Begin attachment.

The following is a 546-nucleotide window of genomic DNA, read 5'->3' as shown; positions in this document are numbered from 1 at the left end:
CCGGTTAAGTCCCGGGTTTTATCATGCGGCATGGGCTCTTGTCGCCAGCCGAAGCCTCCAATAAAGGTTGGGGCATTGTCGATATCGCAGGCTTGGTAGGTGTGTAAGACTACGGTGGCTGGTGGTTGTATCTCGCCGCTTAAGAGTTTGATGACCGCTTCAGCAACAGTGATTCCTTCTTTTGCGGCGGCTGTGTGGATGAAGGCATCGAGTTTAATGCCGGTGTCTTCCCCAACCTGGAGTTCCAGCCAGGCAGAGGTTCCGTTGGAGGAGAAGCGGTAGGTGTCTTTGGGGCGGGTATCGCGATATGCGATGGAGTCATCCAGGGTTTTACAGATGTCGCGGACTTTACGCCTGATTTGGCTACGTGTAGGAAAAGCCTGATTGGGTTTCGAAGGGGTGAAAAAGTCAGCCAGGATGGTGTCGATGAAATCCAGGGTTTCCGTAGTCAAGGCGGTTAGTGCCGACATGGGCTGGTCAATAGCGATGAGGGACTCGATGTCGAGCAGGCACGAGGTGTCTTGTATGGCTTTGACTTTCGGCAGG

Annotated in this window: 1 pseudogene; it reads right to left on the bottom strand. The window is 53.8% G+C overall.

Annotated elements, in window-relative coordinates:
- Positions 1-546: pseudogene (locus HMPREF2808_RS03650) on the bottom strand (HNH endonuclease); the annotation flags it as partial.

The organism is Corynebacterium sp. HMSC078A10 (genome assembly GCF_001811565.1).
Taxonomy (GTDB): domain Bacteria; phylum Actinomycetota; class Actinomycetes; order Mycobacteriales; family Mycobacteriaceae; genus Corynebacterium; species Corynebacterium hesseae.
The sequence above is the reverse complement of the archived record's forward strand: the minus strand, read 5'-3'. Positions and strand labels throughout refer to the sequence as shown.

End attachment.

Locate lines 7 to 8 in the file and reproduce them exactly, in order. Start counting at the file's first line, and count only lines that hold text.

Taxonomy (GTDB): domain Bacteria; phylum Actinomycetota; class Actinomycetes; order Mycobacteriales; family Mycobacteriaceae; genus Corynebacterium; species Corynebacterium hesseae.
The sequence above is the reverse complement of the archived record's forward strand: the minus strand, read 5'-3'. Positions and strand labels throughout refer to the sequence as shown.